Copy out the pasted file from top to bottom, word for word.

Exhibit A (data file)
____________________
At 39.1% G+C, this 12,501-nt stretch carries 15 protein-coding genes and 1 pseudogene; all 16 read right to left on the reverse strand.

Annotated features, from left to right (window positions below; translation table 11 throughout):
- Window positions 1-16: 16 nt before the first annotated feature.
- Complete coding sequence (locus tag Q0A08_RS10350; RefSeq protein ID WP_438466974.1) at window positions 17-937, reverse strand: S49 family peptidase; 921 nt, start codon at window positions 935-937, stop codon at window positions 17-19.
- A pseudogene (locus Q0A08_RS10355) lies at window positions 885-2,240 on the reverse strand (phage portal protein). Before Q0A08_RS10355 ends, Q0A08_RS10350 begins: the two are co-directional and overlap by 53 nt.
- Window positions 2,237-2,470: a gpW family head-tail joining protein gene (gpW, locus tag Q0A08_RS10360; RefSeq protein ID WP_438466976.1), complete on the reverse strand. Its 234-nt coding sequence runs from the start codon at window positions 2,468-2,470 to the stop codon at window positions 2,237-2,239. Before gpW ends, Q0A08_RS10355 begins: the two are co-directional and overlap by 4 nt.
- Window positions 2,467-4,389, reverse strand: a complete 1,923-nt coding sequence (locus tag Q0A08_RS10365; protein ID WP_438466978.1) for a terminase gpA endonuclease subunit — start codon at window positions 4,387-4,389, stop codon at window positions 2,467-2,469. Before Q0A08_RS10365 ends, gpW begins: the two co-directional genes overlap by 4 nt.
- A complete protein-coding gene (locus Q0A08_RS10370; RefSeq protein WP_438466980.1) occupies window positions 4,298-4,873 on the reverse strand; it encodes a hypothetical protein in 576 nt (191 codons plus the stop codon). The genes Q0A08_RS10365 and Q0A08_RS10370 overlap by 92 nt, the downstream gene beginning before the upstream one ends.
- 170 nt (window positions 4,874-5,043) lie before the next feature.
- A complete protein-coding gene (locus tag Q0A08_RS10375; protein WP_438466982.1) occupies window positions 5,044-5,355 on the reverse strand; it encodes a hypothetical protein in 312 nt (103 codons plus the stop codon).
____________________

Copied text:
At 39.1% G+C, this 12,501-nt stretch carries 15 protein-coding genes and 1 pseudogene; all 16 read right to left on the reverse strand.

Annotated features, from left to right (window positions below; translation table 11 throughout):
- Window positions 1-16: 16 nt before the first annotated feature.
- Complete coding sequence (locus tag Q0A08_RS10350; RefSeq protein ID WP_438466974.1) at window positions 17-937, reverse strand: S49 family peptidase; 921 nt, start codon at window positions 935-937, stop codon at window positions 17-19.
- A pseudogene (locus Q0A08_RS10355) lies at window positions 885-2,240 on the reverse strand (phage portal protein). Before Q0A08_RS10355 ends, Q0A08_RS10350 begins: the two are co-directional and overlap by 53 nt.
- Window positions 2,237-2,470: a gpW family head-tail joining protein gene (gpW, locus tag Q0A08_RS10360; RefSeq protein ID WP_438466976.1), complete on the reverse strand. Its 234-nt coding sequence runs from the start codon at window positions 2,468-2,470 to the stop codon at window positions 2,237-2,239. Before gpW ends, Q0A08_RS10355 begins: the two are co-directional and overlap by 4 nt.
- Window positions 2,467-4,389, reverse strand: a complete 1,923-nt coding sequence (locus tag Q0A08_RS10365; protein ID WP_438466978.1) for a terminase gpA endonuclease subunit — start codon at window positions 4,387-4,389, stop codon at window positions 2,467-2,469. Before Q0A08_RS10365 ends, gpW begins: the two co-directional genes overlap by 4 nt.
- A complete protein-coding gene (locus Q0A08_RS10370; RefSeq protein WP_438466980.1) occupies window positions 4,298-4,873 on the reverse strand; it encodes a hypothetical protein in 576 nt (191 codons plus the stop codon). The genes Q0A08_RS10365 and Q0A08_RS10370 overlap by 92 nt, the downstream gene beginning before the upstream one ends.
- 170 nt (window positions 4,874-5,043) lie before the next feature.
- A complete protein-coding gene (locus tag Q0A08_RS10375; protein WP_438466982.1) occupies window positions 5,044-5,355 on the reverse strand; it encodes a hypothetical protein in 312 nt (103 codons plus the stop codon).